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The SNP’s Westminster leader Ian Blackford dodged questions as he tried to turn a BBC Radio 4 discussion onto Huawei. Today programme presenter Mishal Husain asked Mr Blackford: “You said yesterday that the Huawei decision was overdue and that we should not open up the central nervous system of our modern society to a company owned by the Chinese communist party. I wonder what you think of the Chinese state national oil company which has such a significant part of North Sea oil production, producing about 25 percent of UK oil. Is that something you’re comfortable with?”
Speaking to BBC Radio 4’s Today programme, Mr Blackford said: “I think the issue with Huawei is the impact they can have on security in the UK because of the unique position that they have.”
Ms Husain interjected: “Are you comfortable with the extent of the Chinese presence in North Sea oil production?
“What we’re talking about with Huawei was the particular security risks that were there.
“It’s not just a position that the UK’s taken that we supported in this case, it’s a decision that many countries have taken over the course of the last few months.
“We welcome investment from Chinese companies but this was a particular issue that we needed to deal with.”
Twitter users were quick to react to Mr Blackford’s comments.
One wrote: “Ian Blackford squirms and dodges clear question from Mishal Husain about why he is keen to stop Huawei in UK and keen to hand over 25 percent of North Sea oil to Chinese communist control.”
Another added: “Caught you out. State Chinese company energy company is ok but private a communication from China isn’t!”
A third person said: “I’m confused by his concern about Hawaii’s involvement in UK telecommunications network.”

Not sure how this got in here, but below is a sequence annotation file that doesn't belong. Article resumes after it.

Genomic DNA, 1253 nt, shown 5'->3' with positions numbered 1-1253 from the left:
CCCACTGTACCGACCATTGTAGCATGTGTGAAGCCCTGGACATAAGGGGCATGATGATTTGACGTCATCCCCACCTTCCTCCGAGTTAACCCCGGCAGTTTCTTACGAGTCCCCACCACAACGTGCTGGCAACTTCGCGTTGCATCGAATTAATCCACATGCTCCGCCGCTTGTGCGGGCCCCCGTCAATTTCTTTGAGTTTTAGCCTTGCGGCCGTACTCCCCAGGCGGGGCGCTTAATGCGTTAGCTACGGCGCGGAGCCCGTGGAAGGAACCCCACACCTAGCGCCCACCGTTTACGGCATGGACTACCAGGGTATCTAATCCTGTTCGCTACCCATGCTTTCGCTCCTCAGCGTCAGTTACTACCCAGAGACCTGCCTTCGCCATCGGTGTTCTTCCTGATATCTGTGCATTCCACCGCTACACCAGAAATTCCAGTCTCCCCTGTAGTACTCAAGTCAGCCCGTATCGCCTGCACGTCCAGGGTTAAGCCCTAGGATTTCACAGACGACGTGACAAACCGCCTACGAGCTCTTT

China has hit out at the Government’s decision to strip Huawei equipment from its 5G network, questioning whether the UK can provide a “fair” environment for business as tensions with Beijing deepened.
It comes as Boris Johnson on Tuesday ordered telecoms firms to strip equipment from the Chinese tech giant out of 5G networks by 2027.
The move, which will delay the deployment of 5G technology by up to three years and add billions to the cost, came after the UK’s experts warned that highly restrictive US sanctions meant the security of Huawei’s equipment could not be guaranteed.
Liu Xiaoming, the Chinese ambassador to the UK, tweeted: “Disappointing and wrong decision by the UK on Huawei.
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“It has become questionable whether the UK can provide an open, fair and non-discriminatory business environment for companies from other countries.”
The reaction from China signals a reversal in relations since former prime minister David Cameron heralded a “golden era” between the two countries less than five years ago.
The decision, taken by the National Security Council (NSC), led to concerns being raised in the Commons about the possibility of retaliation from Beijing, but ministers insisted they would not be “cowed” by China.
Huawei said it was disappointed by the move and claimed decisions on its future in the UK had become politicised.
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